Adware and Pay-Per-Install software deals rake in big money

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After a yearlong study into 'unwanted software' Google has published a report that shows that there is a good deal of money to be made out of bolting crapware onto software installers. The authors suggest that unwanted software is a problem that affects three times as many people as malware, making it an incredibly lucrative business.

The paper, entitled "Investigating Commercial Pay-Per-Install and the Distribution of Unwanted Software", is a joint venture between Google and New York University and it reveals the techniques used by developers to evade detection. It also found that Pay-Per-Install (PPI) methods are used to deliver not only harmless unwanted software, but also malware.

The study identified a number of different types of unwanted software, including browser hijackers and ad injectors, often tagging alongside a legitimate software installation. It points the finger of blame for the prevalence of such software at commercial pay-per-install schemes which it says can pull in as much as $460 million in revenue. Charging anything from $0.10-$1.50 per install, such schemes give developers a method of distribution that nets a far larger audience than would otherwise be possible.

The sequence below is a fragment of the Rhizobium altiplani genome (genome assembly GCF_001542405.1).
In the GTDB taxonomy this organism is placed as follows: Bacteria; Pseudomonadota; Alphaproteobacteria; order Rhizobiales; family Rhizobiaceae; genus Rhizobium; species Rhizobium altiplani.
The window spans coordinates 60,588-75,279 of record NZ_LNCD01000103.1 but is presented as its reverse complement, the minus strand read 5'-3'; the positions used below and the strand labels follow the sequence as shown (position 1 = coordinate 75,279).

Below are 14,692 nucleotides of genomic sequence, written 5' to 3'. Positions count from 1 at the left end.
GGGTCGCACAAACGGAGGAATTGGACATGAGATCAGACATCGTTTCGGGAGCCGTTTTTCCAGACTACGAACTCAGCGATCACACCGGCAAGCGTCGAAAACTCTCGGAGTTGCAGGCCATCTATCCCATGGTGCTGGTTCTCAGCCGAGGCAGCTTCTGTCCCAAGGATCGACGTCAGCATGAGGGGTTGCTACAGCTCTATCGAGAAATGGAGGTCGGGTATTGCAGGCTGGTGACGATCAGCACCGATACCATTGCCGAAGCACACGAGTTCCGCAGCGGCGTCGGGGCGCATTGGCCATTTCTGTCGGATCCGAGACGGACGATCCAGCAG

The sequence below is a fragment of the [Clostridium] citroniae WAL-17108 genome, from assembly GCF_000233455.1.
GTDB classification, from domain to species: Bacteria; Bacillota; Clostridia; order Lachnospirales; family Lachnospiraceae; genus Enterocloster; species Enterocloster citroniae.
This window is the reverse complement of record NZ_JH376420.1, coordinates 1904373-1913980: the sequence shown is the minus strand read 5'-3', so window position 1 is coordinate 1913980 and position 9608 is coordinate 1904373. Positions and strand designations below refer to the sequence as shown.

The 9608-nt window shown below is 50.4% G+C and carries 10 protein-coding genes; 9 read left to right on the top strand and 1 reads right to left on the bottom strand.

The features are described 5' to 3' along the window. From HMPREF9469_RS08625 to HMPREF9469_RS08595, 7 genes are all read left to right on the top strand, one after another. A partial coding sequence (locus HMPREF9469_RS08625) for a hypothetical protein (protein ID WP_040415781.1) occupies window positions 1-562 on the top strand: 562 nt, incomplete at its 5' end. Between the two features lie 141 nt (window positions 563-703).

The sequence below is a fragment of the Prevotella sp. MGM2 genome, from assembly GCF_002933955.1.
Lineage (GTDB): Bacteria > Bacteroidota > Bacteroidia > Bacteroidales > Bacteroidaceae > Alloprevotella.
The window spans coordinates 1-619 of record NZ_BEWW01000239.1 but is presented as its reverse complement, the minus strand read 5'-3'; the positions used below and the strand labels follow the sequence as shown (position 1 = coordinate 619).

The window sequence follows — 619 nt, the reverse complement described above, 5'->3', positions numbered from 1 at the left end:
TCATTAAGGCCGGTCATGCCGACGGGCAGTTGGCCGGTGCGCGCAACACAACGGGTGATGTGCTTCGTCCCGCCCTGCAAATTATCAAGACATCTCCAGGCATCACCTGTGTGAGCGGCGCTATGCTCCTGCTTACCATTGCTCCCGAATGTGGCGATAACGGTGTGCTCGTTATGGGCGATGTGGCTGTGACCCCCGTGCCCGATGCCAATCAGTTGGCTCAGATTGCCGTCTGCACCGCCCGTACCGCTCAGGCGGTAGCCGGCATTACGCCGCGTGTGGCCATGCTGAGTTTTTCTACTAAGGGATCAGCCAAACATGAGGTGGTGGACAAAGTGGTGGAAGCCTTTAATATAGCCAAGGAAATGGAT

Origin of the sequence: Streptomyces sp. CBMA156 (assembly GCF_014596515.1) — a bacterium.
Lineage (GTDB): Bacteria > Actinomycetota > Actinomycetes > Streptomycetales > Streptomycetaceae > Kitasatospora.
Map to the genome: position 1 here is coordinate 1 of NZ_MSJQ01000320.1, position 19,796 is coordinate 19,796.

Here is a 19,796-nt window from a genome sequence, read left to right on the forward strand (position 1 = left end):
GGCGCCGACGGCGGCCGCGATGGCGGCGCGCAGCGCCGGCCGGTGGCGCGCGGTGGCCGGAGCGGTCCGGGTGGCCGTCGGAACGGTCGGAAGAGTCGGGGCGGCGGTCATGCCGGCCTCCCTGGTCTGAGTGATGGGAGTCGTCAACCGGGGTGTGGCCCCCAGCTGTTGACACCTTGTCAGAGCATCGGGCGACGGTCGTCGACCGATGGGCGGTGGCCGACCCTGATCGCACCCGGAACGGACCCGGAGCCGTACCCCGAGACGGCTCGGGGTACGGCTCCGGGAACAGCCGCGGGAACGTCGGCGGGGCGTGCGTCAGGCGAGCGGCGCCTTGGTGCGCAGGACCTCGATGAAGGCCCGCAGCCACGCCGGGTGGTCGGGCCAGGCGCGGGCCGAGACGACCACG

Making all of this work is an elaborate affiliate scheme which sees unwanted extra bundled with popular software. There are numerous PPI networks operating, and many of them have been around for a number of years -- the study focuses on the activities of Amonetize, InstallMonetizer, OpenCandy, and Outbrowse. There are some big names involved too:

We observe a small number of major software brands including Opera, Skype, and browser toolbars distributed via PPI. Based on the affiliate codes embedded in the download URLs for Opera, it appears that Opera directly interacts with PPI operators to purchase installs rather than relying on intermediate affiliates. The other three programs all operate affiliate programs, yielding a similar distribution pattern to that of anti-virus, though we cannot rule out direct relationships with commercial PPI.

Check out the full report for details of the study.

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